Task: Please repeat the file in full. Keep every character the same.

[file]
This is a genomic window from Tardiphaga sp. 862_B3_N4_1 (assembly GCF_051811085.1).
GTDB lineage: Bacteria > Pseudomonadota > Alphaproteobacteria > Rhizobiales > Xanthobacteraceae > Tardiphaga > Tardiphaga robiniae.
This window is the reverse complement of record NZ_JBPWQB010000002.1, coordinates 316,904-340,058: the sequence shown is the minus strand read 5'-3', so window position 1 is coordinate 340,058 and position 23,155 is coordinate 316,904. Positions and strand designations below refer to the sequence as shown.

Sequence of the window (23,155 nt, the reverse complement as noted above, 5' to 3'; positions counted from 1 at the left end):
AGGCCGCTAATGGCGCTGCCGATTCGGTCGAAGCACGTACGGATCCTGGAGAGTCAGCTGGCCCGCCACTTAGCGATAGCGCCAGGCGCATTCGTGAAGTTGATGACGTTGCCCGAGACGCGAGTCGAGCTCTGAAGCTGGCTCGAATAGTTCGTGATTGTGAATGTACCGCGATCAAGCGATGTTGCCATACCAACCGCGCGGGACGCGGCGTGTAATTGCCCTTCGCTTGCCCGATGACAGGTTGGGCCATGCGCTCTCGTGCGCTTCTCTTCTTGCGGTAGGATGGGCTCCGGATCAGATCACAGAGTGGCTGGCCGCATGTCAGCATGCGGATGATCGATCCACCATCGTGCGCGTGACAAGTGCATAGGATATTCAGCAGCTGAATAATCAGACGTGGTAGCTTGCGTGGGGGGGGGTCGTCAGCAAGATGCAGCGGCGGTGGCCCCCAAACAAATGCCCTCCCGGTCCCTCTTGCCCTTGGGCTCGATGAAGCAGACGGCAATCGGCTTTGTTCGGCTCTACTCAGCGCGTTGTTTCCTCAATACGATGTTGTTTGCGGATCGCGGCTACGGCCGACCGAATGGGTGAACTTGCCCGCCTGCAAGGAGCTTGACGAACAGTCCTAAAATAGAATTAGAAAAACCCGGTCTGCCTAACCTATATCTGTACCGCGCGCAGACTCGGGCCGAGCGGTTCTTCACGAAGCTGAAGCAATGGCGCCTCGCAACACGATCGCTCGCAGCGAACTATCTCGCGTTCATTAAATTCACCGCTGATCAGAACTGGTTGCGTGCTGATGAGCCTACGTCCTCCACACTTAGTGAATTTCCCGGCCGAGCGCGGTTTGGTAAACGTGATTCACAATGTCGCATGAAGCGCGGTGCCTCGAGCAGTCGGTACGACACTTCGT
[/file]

This is a genomic window from Tardiphaga sp. 862_B3_N4_1 (assembly GCF_051811085.1).
GTDB lineage: Bacteria > Pseudomonadota > Alphaproteobacteria > Rhizobiales > Xanthobacteraceae > Tardiphaga > Tardiphaga robiniae.
This window is the reverse complement of record NZ_JBPWQB010000002.1, coordinates 316,904-340,058: the sequence shown is the minus strand read 5'-3', so window position 1 is coordinate 340,058 and position 23,155 is coordinate 316,904. Positions and strand designations below refer to the sequence as shown.

Sequence of the window (23,155 nt, the reverse complement as noted above, 5' to 3'; positions counted from 1 at the left end):
AGGCCGCTAATGGCGCTGCCGATTCGGTCGAAGCACGTACGGATCCTGGAGAGTCAGCTGGCCCGCCACTTAGCGATAGCGCCAGGCGCATTCGTGAAGTTGATGACGTTGCCCGAGACGCGAGTCGAGCTCTGAAGCTGGCTCGAATAGTTCGTGATTGTGAATGTACCGCGATCAAGCGATGTTGCCATACCAACCGCGCGGGACGCGGCGTGTAATTGCCCTTCGCTTGCCCGATGACAGGTTGGGCCATGCGCTCTCGTGCGCTTCTCTTCTTGCGGTAGGATGGGCTCCGGATCAGATCACAGAGTGGCTGGCCGCATGTCAGCATGCGGATGATCGATCCACCATCGTGCGCGTGACAAGTGCATAGGATATTCAGCAGCTGAATAATCAGACGTGGTAGCTTGCGTGGGGGGGGGTCGTCAGCAAGATGCAGCGGCGGTGGCCCCCAAACAAATGCCCTCCCGGTCCCTCTTGCCCTTGGGCTCGATGAAGCAGACGGCAATCGGCTTTGTTCGGCTCTACTCAGCGCGTTGTTTCCTCAATACGATGTTGTTTGCGGATCGCGGCTACGGCCGACCGAATGGGTGAACTTGCCCGCCTGCAAGGAGCTTGACGAACAGTCCTAAAATAGAATTAGAAAAACCCGGTCTGCCTAACCTATATCTGTACCGCGCGCAGACTCGGGCCGAGCGGTTCTTCACGAAGCTGAAGCAATGGCGCCTCGCAACACGATCGCTCGCAGCGAACTATCTCGCGTTCATTAAATTCACCGCTGATCAGAACTGGTTGCGTGCTGATGAGCCTACGTCCTCCACACTTAGTGAATTTCCCGGCCGAGCGCGGTTTGGTAAACGTGATTCACAATGTCGCATGAAGCGCGGTGCCTCGAGCAGTCGGTACGACACTTCGT